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Re: [BKARTS] Faraday

Ammonia came to be added to illuminating gas to neutralize sulfur,
but the problem was not completely solved.

Some seventy years later the U.S. Bureau of Standards was to publish
methods for detecting acidic and alkaline gases.

Technologic Papers of the Bureau of Standards No. 20:
"Determination of sulfur in illuminating gas," by R.S. McBride &
E.R. Weaver.  1913.

And No. 34, in 1914:
"Determination of ammonia in illuminating gas," by J. D. Edwards.

But by this time electric lighting was in wide use in public buildings
in the U.S. and Europe, so curators, librarians, and building engineers
could focus their attention on cleaning the air inside buildings.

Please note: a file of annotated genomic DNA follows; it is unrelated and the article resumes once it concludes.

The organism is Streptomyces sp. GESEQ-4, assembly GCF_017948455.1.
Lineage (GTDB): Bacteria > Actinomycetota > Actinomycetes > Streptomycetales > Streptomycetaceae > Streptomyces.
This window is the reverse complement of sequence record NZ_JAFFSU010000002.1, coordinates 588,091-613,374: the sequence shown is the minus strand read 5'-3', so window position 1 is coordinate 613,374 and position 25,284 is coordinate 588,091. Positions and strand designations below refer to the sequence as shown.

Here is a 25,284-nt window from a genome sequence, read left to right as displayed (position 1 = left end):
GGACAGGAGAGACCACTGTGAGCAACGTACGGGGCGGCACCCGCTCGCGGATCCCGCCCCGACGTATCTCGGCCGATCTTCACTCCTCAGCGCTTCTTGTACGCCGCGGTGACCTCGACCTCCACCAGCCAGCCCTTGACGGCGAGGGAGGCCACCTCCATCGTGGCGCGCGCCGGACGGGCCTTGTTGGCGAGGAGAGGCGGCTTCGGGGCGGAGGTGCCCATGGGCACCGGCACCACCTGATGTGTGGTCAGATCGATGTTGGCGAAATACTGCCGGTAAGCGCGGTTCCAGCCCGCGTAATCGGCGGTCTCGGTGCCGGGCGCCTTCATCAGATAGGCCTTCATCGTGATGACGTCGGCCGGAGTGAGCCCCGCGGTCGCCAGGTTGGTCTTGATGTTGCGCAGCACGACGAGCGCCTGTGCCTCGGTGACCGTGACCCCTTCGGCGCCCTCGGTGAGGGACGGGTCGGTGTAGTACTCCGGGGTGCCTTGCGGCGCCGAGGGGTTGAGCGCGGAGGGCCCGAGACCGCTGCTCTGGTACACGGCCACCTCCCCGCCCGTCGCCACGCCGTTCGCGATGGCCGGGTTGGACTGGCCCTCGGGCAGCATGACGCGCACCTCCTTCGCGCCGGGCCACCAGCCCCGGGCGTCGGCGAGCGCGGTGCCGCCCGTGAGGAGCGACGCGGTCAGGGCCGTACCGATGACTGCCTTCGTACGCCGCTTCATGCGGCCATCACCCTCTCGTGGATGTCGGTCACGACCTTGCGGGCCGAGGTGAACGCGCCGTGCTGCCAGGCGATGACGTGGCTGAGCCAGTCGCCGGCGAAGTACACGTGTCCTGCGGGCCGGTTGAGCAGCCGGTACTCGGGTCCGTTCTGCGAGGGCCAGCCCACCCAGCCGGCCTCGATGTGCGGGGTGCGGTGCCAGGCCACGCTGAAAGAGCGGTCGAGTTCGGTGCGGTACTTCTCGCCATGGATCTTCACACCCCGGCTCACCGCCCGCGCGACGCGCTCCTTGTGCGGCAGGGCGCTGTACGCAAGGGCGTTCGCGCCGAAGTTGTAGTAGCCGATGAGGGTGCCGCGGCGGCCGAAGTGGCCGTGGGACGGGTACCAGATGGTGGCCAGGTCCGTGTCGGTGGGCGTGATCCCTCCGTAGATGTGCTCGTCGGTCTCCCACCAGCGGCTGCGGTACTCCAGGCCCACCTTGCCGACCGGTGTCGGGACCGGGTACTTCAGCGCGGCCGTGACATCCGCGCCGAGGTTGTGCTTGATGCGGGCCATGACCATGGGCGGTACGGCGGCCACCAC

>Dear Teri,
>... and to add to the story, this is an extract from a talk I gave in Dallas
>a few years ago on archival leathers.........
>"As early as 1842, the Athenaeum club in London wanted to know why the
>leather on the books in their library (and incidentally the leather that
>also covered their reading chairs) was breaking down.  It fell to several of
>the Athenaeum's more well-know members, Professors Faraday and Brandt and
>Dr. Prout to discover the reasons.  They discovered that the atmosphere in
>the library was highly acidic due to the impurities given off by the newly
>installed gas lighting.  Others at the same time had come to similar
>conclusions and appropriate methods of venting the offending gases were
>I understand that Al Capone was also a bookbinder in his early life.  I
>suppose that being a gangster was more exciting and/or lucrative!
>best wishes for Christmas and the New Year
>David Lanning
>J. Hewit & Sons Ltd.

Thompson Conservation Lab.
7549 N. Fenwick
Portland, Oregon 97217



"The lyfe so short; the craft so long to lerne."
Chaucer _Parlement of Foules_ 1386

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